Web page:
The Liability of Property Owners in Elevator-related Accidents

Accidents occurring on escalators are far more frequent than elevator-related accidents. In the 1990s, the yearly average of escalator-related accidents was 4,900. Since then, the number has increased to about 10% every year so that in 2013, the number has climbed to 12,260. Children, 14 and under, and senior citizens, at least 65 years old, are the most common victims in these accidents.

The Consumer Product Safety Commission (CPSC) says that falls is first in the list of escalator-related injuries and deaths (the CPSC is the branch of the U.S. Federal government that is charged with protecting American consumers and families from products that pose fire, chemical, electrical, or mechanical hazards). From 1985 to 1999, 21 out of the 27 escalator-related deaths were due to falls.

Falls are classified either as “falls on” or “falls from” escalators. “Falls from,” or “falls over-the-side,” refers to a person falling outside of an escalator into adjacent open spaces; “falls on” or “falls down,” on the other hand, refers to a person who remains inside the elevator wellway as he or she falls.

Despite the many incidences of injuries and deaths due accidents in escalators, escalator hazards which the escalator industry has known for decades and which they can easily correct through safer designs, have often been obscured even in litigations. This is due to the overwhelming success of the escalator industry in convincing both the media and accident investigators that accidents, especially falls, are due to intoxication, horseplay, and gross misuse of riders.

It is important for the public to know that premises owners and manufacturers of elevators and escalators have contracts which require the latter to provide ongoing support and maintenance services, including annual inspection after initial installation. It is also important to note that, rather than horseplay, intoxication or grave misuse, the dangerous conditions which often lead to escalator accidents are maintenance related or failure by the manufacturer to retrofit readily available safety devices – a failure premises owners choose to overlook. These are actually nothing short of acts of negligence, the basis of many premises liability litigations and claims.

As emphasized explained by the law firm Schuler, Halvorson, Weisser, Zoeller & Overbeck, P.A., elevators should be maintained correctly or they can cause people to trip and fall or even be trapped. Injuries that may arise as a result of property owners’ neglect to keep elevators in good working condition will render them totally accountable.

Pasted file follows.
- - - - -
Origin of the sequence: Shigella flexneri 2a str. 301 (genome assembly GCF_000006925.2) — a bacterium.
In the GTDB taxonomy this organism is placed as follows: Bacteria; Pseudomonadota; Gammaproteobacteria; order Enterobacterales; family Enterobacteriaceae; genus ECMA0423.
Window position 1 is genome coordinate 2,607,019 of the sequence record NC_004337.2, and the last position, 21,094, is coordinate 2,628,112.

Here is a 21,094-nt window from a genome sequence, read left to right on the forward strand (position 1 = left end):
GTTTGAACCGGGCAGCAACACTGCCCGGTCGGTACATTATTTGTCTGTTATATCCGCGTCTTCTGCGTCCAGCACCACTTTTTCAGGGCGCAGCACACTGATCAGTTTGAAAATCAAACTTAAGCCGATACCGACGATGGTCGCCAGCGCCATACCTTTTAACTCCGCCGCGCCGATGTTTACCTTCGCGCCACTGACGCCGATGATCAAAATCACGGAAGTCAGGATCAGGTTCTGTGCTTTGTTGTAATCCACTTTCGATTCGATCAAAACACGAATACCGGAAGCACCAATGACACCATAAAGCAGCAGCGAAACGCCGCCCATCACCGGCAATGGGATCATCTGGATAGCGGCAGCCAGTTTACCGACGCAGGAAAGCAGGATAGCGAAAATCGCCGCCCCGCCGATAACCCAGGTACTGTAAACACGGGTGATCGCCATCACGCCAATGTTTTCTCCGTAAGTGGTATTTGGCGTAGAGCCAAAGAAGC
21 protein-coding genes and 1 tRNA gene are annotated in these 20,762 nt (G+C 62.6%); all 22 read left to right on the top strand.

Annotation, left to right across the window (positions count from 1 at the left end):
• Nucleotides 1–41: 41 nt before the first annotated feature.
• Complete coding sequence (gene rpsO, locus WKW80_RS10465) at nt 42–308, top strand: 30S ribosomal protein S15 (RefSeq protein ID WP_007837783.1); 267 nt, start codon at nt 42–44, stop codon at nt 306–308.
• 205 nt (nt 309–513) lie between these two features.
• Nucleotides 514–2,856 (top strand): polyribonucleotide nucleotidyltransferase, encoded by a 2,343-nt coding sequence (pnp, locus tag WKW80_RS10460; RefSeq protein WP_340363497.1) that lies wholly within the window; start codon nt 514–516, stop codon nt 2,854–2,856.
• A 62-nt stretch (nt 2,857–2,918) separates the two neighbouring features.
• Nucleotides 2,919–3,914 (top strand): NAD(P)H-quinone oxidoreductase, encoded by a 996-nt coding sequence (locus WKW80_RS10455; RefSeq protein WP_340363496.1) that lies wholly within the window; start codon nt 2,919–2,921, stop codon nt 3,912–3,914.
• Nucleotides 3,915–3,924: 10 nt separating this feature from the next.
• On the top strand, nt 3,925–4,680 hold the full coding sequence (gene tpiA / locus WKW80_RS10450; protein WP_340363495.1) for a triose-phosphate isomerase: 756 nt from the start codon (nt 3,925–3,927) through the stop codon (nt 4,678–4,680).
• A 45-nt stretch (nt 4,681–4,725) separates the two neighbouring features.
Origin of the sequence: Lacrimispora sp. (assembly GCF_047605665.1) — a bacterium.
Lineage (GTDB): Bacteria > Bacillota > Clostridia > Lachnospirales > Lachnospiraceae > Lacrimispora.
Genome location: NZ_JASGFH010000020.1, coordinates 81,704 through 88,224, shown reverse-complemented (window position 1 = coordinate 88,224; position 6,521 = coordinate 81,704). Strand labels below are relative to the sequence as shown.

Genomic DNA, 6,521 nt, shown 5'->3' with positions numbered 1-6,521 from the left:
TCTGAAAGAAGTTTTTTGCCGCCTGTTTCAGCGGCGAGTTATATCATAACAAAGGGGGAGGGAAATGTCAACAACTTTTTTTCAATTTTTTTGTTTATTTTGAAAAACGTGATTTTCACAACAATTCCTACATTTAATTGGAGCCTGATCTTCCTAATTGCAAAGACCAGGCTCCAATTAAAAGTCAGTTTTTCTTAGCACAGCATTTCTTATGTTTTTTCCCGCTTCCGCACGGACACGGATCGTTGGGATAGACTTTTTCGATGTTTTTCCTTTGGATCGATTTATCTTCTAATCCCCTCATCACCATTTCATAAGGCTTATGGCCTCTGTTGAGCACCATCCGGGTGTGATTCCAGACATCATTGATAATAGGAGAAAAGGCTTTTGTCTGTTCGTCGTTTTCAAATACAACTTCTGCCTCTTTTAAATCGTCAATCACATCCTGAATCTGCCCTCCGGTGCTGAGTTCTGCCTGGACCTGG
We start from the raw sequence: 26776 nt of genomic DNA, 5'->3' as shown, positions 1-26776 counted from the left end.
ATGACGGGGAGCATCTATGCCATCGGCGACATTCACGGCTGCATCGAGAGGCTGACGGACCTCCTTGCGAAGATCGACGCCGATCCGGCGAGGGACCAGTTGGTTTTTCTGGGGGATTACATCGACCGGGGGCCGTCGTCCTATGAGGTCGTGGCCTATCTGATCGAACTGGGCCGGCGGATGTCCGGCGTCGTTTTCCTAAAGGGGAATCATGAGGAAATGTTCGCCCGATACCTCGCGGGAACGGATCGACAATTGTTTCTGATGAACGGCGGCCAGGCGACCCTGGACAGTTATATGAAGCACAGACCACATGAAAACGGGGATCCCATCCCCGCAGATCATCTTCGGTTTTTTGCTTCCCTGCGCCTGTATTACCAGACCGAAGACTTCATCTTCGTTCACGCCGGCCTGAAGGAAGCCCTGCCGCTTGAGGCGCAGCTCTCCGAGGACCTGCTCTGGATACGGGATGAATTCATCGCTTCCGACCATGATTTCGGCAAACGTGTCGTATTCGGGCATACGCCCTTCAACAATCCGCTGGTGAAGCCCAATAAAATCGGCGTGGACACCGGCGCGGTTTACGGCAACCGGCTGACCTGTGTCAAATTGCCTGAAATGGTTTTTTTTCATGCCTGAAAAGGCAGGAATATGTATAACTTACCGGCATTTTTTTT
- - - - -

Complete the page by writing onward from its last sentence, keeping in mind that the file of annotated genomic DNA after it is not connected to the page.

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Two Types of Motorcycle Accidents

Motorcycle riders who never received formal riding education are the ones who often get involved in accidents. One very wrong thought of many of those who want to ride a motorbike is that learning from friends or kin is as good as enrolling and learning in a riding school. Riding a motorcycle , however, is not just learning how to balance or zigzag your way through traffic; learning how to ride safely is always the top priority.

In 2012, the U.S. National Highway Traffic Safety Administration (NHTSA) received reports of 4,957 fatal motorcycle accidents and 93,000 non-fatal ones; the total number of motorcycle accidents that year was 112,000.

Every year, the number of motorcycles on the road keeps increasing, giving rise too to the number of motorcycle accidents. These accidents can either be single vehicle motorcycle accidents or multiple motorcycle accidents.

Single vehicle motorcycle accidents are the more common type of motorcycle crashes. Their causes include riding with a high blood alcohol level, riding too fast even during poor weather conditions, and failure to brake and maneuver properly, especially when rounding a corner. Thus, motorcyclists losing their balance and crashing into road fixtures or being thrown off from their bikes are not uncommon sights.

Multiple motorcycle accidents, on the other hand, result to more serious injuries and fatalities. This type of accident involves another vehicle, such as a car, besides the motorcycle. Of this type of accident, the worst is head-on collision, which often occurs in undivided rural highways and wherein one vehicle (either the motorbike or the other vehicle) is traveling on the wrong side of the road.

Most multiple-vehicle crashes are due to drivers either failing to notice approaching motorcycles or drivers denying motorcycles the right of way – situations that put drivers at fault during accidents. Despite actual accident cases that verify these situations, most drivers rather put the blame on motorcycle riders, saying that riders often careen in and out of traffic, putting their own and other motorists’ lives at risk.

According to an article in the Schuler, Halvorson, Weisser, Zoeller & Overbeck, P.A. website, motorcyclists commonly go unseen by drivers that do not know how, or forget, to check for motorcycles on the road. Due to this, accidents often result to life-threatening injuries due to the lack of protection of motorcycle riders and the impact created by the other (larger) vehicle involved in the accident. Drivers who put motorcycle riders in life-threatening situations should face the consequences of their action. While they may be sure to face criminal liability, civil liability is another thing they will have to answer.

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